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Muddy Merion Holds High Ground

ARDMORE, PA. — With the first round of the U.S. Open interrupted by thunderstorms, the Top 50 in-box has been flooded with questions about our rating system. “You seem to adjust your rankings hourly,” writes a gentleman from Maui’s Iao Valley. “Will Merion wash out of the Top 50 by noon?” Another fellow, corresponding from Cherrapunji, India, which gets roughly 500 inches of rainfall per year, writes, “I can’t wait to see Merion go over the falls.”

US Open Grandstand

Inclement weather has only slightly dampened spectators’ enthusiasm for 36th-ranked Merion. (John Garrity)

Contrary to their expectations, Merion Golf Club clings to its position at No. 36 as thunder booms and rain pelts the fabric roof of the US Open Media Center, where I am moonlighting as a correspondent for my former employer, Sports Illustrated. This despite the fact that Merion’s creeks are spilling out of their banks and its greens resemble rice paddies in monsoon season.

Normally, the Top 50 algorithm takes the relevant weather data from all points of the compass and adjusts the rankings on the fly; and yes, “unplayability,” whether due to rain, wind or subniveal rodents, usually consigns even the greatest courses to the lower tiers. But we operate with a “major championship exemption” that freezes the ranking for iconic golf courses on days of competition. We do this because the majors are televised world-wide, providing entertainment to millions, if not billions. So while a Merion or a St. Andrews Old might be temporarily unfit for golf, they maintain a firm hold on viewers, who love those images of collapsed hospitality tents and workers vacuuming brown water out of greenside bunkers.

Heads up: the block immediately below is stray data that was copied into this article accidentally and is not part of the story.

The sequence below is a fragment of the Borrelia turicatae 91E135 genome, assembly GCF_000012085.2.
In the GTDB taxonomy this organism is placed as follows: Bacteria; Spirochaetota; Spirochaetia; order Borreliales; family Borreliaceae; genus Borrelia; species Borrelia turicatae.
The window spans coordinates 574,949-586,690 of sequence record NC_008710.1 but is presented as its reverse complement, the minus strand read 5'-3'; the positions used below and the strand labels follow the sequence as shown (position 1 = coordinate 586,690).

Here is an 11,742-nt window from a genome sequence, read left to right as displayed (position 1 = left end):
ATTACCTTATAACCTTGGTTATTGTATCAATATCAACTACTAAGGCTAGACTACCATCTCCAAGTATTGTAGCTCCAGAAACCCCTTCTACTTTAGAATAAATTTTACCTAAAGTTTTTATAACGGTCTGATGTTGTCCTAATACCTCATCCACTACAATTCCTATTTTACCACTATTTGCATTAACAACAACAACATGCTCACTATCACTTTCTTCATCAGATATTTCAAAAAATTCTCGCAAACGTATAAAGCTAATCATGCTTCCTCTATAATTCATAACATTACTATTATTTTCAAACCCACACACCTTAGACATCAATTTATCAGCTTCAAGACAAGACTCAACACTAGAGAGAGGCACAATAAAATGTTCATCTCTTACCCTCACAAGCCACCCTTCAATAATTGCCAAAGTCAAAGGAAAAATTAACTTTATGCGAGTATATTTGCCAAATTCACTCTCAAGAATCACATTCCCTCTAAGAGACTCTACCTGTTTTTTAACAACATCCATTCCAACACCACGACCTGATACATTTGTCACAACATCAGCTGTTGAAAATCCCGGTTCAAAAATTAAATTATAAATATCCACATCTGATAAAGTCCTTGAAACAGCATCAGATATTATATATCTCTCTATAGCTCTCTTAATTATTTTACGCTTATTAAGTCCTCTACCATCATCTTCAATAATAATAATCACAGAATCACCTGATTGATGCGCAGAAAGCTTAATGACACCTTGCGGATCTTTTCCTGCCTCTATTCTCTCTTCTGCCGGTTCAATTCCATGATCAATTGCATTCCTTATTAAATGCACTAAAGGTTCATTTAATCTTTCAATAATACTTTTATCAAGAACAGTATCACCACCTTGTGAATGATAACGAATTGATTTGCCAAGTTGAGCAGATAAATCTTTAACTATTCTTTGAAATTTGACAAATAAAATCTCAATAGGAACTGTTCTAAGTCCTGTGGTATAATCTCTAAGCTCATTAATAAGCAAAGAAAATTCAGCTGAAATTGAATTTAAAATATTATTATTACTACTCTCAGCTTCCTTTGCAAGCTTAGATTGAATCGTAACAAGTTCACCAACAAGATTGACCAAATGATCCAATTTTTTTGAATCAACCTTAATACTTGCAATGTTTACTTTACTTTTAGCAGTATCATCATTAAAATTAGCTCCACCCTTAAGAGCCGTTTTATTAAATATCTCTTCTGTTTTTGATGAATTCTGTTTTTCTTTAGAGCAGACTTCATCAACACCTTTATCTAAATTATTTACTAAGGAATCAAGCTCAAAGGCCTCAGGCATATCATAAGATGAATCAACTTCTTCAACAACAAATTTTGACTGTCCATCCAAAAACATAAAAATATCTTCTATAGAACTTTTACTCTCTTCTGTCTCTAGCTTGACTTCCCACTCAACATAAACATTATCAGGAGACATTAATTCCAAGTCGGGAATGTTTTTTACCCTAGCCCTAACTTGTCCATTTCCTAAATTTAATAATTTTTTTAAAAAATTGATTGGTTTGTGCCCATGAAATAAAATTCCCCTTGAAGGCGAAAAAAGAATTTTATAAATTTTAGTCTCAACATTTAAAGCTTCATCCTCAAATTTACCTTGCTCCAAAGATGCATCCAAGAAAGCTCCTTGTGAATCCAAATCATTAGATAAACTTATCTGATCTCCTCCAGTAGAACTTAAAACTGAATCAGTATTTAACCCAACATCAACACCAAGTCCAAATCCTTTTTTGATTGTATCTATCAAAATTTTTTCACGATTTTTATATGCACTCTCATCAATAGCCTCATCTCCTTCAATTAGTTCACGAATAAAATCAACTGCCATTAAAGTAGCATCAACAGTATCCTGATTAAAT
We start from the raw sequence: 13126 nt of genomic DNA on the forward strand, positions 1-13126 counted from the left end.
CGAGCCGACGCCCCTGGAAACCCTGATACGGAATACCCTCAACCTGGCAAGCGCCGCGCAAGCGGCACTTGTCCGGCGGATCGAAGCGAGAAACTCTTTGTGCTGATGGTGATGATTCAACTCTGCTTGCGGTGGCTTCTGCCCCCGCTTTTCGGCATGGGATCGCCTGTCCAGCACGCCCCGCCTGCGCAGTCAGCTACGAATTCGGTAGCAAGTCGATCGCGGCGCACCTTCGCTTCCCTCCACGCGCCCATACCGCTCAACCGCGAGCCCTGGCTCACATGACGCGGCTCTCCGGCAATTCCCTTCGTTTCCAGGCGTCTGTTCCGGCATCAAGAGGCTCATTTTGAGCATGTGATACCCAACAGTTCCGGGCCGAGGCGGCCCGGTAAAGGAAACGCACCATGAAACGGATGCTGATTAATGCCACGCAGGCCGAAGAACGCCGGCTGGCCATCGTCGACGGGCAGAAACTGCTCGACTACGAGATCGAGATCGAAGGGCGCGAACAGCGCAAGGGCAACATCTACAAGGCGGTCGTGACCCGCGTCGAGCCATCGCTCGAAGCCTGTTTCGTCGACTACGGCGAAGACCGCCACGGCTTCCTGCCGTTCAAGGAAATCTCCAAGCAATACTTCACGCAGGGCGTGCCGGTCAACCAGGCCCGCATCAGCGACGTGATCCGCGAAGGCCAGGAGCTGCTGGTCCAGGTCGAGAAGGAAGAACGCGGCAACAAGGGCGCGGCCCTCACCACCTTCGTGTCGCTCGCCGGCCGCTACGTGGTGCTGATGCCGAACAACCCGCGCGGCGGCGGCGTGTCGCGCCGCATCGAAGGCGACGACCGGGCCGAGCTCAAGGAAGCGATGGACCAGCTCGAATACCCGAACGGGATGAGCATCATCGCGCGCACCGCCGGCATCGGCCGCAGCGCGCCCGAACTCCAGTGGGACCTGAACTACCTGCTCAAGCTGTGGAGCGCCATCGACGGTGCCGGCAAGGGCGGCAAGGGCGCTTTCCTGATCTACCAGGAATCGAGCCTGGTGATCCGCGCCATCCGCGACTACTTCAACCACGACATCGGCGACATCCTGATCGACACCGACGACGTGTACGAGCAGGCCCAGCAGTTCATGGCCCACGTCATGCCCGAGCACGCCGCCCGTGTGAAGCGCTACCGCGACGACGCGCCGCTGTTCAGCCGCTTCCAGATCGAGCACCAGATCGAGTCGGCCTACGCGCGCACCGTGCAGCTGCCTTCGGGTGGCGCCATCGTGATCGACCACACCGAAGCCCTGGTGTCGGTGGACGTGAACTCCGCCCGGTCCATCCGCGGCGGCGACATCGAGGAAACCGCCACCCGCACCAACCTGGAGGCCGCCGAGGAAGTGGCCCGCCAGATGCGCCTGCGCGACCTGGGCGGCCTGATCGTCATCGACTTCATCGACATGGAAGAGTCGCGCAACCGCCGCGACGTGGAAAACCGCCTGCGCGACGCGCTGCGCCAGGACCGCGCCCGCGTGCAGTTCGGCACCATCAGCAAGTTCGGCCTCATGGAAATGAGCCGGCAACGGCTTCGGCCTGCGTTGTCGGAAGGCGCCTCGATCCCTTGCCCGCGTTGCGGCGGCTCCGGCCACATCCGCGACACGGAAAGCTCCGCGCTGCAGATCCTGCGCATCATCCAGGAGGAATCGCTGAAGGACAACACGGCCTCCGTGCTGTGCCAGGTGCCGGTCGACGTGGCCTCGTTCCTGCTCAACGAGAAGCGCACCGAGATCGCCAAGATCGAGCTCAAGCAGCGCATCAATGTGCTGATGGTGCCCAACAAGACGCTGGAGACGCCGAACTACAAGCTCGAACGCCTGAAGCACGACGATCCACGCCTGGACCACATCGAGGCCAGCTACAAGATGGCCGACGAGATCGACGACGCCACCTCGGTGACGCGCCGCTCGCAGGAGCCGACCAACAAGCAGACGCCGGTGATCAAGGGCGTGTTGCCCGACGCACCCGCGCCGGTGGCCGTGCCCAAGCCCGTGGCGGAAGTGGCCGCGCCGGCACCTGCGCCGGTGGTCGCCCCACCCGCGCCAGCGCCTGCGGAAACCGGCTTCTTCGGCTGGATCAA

The exemption applies only to the days of competition. This past Monday, for example, torrents of rain forced a shutdown of Merion’s 11th hole, the short par 4 where Bobby Jones closed out Princeton’s Eugene Homans in the 1930 U.S. Amateur to complete his Grand Slam. Reduced to 17 soggy holes, Merion promptly plummeted to the second 50.* By Wednesday afternoon, however, sunny skies and brisk winds had dried out Merion sufficiently to restore its Top 50 ranking.

*Unfairly so, in my estimation. Seventeen holes of Merion is better than 18 holes of many of the stretched-out tree farms that pass for major-championship venues these days.

I should add that Merion’s ratings bounce-back was in no way influenced by the splendid meal I enjoyed Tuesday evening at Minella’s Diner in nearby Wayne, Pa. (My open-face hot turkey sandwich was piled high with genuine sliced turkey and real turkey gravy, which so surprised me that I teared up and considered overtipping.) Off-site attractions almost never figure into our course assessments, the obvious exception being goods and services provided in return for promotional consideration.

Merion's 16th fairway

Merion’s famous “quarry hole,” the 16th, can take a good drenching. (John Garrity)

Top 50 on TV: Merion last hosted an Open in 1981, but I had the pleasure of covering the 1989 U.S. Amateur, won by Chris Patton. My story began thus:

Until Sunday, the East Course at Merion Golf Club in suburban Philadelphia was hallowed ground—the site of 14 previous USGA championships, the shrine where Bobby Jones completed his Grand Slam in 1930, the vale of tears where Ben Hogan came back from a bloody car wreck to win the 1950 U.S. Open. Henceforth, Merion will also be remembered as the place where a college senior built like Refrigerator Perry won the 89th U.S. Amateur, beating a balding Tennessean in shorts with a swing so ugly that birds stopped chirping to watch.

For the record, the “balding Tennessean” was Danny Green.

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